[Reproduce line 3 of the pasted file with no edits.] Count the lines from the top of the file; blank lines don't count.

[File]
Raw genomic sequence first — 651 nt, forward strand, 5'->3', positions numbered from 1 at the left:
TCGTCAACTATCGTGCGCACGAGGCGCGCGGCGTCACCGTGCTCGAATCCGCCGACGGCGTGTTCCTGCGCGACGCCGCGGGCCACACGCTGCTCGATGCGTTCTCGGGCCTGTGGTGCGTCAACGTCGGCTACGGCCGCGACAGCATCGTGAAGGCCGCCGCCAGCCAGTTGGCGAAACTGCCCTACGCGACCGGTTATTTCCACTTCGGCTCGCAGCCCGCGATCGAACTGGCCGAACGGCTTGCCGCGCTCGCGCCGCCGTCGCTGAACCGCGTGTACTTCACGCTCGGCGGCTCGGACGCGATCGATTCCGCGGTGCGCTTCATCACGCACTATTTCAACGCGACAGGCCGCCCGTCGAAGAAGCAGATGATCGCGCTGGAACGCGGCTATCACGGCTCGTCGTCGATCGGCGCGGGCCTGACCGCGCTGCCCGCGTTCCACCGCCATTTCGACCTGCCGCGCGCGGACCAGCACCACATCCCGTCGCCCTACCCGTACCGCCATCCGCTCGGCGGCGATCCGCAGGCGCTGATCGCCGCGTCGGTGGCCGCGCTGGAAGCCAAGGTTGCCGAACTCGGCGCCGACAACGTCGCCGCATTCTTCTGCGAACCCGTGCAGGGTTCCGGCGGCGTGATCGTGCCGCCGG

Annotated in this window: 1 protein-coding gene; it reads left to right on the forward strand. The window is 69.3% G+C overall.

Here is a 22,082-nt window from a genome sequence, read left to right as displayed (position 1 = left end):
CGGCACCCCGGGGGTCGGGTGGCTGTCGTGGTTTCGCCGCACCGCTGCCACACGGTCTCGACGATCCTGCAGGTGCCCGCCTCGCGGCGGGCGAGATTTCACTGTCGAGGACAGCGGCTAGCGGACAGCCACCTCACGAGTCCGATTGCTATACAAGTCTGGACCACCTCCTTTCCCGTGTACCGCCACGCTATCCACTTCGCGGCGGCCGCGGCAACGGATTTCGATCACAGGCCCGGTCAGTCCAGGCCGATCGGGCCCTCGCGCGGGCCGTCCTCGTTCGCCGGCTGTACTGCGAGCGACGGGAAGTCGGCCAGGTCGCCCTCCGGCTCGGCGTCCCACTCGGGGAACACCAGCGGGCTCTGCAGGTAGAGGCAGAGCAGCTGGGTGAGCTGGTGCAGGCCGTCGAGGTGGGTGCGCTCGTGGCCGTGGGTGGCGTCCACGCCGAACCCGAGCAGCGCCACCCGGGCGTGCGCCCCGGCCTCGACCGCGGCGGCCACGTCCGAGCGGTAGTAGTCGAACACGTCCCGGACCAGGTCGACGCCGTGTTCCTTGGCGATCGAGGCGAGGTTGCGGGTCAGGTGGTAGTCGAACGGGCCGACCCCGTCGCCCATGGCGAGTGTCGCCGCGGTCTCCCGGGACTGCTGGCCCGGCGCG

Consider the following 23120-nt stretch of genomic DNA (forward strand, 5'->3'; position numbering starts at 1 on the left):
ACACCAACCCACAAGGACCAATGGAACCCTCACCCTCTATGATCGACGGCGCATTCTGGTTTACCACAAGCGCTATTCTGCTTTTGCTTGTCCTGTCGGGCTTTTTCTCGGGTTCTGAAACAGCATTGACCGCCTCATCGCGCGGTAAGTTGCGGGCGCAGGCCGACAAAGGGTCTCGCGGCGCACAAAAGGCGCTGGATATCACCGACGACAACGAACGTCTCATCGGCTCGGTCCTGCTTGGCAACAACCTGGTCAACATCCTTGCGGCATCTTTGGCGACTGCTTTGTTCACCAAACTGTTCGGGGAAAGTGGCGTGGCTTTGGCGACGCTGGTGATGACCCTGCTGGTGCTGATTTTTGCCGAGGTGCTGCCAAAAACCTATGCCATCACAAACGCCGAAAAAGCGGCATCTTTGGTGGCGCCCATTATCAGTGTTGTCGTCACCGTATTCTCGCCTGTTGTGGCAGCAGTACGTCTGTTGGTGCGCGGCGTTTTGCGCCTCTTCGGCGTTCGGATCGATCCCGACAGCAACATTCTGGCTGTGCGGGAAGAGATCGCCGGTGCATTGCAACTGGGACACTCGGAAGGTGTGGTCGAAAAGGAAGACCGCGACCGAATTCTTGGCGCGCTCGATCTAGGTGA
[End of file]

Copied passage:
Annotated in this window: 1 protein-coding gene; it reads left to right on the forward strand. The window is 69.3% G+C overall.